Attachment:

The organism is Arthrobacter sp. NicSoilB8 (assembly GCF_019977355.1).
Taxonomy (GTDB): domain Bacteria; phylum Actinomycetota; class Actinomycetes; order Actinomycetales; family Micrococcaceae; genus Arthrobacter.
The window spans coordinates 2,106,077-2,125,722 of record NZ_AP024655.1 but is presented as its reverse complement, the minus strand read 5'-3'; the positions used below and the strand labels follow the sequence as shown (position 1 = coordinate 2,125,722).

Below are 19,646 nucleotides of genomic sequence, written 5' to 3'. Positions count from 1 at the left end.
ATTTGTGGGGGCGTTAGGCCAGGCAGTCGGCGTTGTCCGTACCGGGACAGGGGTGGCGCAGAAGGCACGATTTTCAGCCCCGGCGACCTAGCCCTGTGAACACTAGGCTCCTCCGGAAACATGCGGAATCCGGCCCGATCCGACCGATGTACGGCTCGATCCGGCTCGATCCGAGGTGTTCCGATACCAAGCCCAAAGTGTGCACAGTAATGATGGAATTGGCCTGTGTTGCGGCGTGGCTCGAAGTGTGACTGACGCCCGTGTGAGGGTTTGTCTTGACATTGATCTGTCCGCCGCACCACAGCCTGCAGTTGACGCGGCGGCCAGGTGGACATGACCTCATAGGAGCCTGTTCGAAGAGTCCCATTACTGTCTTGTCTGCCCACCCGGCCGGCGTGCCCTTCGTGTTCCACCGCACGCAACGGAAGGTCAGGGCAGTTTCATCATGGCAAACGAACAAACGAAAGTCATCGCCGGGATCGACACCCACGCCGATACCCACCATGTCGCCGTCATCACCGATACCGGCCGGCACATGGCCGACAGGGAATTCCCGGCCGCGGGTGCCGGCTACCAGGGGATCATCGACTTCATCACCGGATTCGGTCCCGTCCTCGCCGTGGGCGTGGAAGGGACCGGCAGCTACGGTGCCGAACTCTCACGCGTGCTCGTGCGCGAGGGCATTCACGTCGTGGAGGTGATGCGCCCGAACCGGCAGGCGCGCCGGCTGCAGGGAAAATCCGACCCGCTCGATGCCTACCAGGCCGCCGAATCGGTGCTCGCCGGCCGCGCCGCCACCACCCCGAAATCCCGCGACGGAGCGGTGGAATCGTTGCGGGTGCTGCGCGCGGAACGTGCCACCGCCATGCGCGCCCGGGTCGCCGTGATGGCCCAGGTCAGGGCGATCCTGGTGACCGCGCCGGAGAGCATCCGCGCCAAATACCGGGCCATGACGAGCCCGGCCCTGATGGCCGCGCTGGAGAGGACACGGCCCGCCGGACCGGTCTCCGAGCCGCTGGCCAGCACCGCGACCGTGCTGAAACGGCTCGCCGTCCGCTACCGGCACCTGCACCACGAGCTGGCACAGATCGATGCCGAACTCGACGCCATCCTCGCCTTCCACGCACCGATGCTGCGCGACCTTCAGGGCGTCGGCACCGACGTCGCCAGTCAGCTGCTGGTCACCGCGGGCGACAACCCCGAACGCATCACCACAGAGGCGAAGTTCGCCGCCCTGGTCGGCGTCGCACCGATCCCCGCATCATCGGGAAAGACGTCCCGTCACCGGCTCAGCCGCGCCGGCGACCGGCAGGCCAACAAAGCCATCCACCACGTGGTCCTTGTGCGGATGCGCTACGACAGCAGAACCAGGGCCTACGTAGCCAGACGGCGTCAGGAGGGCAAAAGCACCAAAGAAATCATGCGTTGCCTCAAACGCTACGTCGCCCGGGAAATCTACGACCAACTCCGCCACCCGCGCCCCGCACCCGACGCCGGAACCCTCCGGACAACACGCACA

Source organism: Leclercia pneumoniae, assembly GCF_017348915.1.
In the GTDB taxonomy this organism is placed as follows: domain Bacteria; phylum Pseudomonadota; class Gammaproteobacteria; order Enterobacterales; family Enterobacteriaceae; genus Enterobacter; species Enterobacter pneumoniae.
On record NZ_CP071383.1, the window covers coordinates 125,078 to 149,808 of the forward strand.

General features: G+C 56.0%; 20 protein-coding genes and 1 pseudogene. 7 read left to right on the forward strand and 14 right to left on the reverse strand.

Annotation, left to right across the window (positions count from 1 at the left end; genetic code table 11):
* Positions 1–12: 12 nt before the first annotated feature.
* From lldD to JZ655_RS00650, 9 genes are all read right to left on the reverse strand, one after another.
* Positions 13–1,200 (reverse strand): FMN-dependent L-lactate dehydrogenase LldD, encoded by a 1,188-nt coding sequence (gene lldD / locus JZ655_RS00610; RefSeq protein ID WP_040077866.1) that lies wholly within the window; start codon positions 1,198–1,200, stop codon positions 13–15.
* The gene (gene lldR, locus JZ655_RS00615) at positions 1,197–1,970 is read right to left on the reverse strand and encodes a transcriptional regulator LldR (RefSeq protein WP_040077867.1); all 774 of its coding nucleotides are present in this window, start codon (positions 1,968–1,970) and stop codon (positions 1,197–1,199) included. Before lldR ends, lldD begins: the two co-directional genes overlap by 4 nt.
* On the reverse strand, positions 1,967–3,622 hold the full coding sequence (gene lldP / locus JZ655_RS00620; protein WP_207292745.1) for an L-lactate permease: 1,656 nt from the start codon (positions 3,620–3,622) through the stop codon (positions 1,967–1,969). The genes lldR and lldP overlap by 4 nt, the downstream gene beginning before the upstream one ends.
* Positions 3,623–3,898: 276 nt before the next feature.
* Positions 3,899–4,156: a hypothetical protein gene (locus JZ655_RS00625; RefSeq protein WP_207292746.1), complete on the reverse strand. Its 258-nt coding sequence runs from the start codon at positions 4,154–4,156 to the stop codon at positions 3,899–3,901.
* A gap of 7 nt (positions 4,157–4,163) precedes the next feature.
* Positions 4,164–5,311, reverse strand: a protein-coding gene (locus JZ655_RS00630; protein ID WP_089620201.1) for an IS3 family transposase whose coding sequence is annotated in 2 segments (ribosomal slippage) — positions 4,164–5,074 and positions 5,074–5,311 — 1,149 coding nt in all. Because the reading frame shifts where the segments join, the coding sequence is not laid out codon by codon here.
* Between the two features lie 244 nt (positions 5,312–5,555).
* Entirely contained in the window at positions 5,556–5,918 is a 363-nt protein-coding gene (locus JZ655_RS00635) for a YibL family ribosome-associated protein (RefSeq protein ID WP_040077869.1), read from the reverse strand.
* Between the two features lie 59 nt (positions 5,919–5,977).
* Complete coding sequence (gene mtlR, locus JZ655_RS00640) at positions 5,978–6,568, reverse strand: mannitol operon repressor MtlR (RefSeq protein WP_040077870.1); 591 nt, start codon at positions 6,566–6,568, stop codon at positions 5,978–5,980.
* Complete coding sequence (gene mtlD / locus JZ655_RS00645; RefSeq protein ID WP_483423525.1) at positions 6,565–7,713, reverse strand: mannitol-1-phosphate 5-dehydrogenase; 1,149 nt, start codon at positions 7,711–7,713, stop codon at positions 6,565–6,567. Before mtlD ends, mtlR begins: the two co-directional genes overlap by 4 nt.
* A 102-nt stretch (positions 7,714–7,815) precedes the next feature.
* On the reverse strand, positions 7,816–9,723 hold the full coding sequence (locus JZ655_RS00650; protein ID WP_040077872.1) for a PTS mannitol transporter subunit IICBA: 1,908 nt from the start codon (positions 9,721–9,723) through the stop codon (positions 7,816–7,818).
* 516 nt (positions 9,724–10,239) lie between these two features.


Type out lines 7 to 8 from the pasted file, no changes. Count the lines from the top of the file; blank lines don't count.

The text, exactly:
In the GTDB taxonomy this organism is placed as follows: domain Bacteria; phylum Pseudomonadota; class Gammaproteobacteria; order Enterobacterales; family Enterobacteriaceae; genus Enterobacter; species Enterobacter pneumoniae.
On record NZ_CP071383.1, the window covers coordinates 125,078 to 149,808 of the forward strand.